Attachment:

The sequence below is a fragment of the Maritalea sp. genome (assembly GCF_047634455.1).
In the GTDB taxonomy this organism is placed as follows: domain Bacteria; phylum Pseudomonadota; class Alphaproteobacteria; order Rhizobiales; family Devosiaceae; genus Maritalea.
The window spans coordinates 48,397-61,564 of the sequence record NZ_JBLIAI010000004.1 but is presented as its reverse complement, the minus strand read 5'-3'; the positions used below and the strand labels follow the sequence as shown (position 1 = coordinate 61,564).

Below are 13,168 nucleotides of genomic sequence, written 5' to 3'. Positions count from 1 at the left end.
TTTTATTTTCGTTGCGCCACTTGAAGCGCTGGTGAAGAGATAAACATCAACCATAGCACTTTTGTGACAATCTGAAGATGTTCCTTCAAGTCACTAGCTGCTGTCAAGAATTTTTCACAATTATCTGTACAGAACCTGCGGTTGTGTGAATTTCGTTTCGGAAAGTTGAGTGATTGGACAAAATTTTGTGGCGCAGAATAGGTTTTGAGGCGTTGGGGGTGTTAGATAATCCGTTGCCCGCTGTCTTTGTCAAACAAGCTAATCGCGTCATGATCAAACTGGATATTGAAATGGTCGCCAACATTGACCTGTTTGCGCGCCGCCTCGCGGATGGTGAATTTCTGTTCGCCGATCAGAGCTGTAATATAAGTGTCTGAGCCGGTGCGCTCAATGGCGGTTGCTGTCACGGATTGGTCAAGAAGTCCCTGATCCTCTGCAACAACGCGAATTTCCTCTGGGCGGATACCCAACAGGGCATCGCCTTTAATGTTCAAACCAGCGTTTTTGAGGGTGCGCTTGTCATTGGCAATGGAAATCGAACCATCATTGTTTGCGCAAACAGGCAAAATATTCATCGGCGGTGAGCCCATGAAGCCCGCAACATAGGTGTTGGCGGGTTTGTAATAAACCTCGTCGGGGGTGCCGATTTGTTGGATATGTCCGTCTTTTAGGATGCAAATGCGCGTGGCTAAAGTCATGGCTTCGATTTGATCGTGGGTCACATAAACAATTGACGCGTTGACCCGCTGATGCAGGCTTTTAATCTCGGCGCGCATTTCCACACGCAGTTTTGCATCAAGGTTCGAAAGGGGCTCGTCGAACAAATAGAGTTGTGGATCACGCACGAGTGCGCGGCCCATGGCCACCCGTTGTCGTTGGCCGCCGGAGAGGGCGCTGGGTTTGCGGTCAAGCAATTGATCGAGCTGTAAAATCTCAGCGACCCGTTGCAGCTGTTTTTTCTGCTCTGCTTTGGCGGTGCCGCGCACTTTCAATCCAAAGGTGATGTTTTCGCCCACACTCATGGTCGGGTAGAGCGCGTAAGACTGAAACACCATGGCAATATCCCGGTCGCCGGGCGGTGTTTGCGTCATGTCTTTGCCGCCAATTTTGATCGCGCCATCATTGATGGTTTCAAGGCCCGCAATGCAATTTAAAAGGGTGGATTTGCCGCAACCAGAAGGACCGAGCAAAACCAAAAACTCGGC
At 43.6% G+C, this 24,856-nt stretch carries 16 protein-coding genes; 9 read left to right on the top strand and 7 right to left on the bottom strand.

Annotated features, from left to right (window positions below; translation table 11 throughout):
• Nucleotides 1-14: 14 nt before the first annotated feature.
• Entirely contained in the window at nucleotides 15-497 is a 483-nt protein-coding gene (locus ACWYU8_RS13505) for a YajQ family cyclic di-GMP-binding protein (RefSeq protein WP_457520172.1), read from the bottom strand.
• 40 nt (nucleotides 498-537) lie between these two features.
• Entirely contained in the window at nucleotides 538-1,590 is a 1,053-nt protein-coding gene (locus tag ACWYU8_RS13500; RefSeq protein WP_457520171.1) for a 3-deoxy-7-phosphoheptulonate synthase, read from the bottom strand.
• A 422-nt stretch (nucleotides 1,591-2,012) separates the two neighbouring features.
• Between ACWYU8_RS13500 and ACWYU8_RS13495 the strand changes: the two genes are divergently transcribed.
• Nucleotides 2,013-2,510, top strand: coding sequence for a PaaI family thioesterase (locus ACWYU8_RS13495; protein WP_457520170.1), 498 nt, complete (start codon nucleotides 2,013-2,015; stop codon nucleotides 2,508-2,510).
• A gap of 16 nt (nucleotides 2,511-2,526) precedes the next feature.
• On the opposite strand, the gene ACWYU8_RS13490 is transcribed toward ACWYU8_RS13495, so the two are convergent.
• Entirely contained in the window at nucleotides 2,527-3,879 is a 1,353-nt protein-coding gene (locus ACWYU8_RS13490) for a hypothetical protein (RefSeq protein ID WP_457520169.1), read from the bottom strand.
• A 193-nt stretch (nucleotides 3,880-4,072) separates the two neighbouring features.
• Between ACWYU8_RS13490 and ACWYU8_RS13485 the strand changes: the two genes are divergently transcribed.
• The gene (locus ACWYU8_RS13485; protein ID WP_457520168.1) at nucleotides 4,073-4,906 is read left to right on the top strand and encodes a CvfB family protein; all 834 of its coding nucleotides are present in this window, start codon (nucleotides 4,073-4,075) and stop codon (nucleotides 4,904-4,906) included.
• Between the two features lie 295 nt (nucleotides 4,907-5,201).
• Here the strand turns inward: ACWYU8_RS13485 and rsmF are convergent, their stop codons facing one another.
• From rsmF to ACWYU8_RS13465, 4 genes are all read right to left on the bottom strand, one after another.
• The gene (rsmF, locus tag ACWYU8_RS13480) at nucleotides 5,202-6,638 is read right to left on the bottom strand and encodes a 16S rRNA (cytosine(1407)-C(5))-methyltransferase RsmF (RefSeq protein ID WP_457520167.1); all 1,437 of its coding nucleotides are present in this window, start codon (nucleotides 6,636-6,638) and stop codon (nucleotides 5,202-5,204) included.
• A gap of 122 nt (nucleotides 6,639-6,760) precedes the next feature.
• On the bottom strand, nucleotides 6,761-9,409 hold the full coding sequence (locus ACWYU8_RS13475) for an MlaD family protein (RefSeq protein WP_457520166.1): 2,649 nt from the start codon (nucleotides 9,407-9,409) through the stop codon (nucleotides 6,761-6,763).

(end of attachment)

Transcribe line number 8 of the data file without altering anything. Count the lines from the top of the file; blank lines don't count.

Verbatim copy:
• Nucleotides 1-14: 14 nt before the first annotated feature.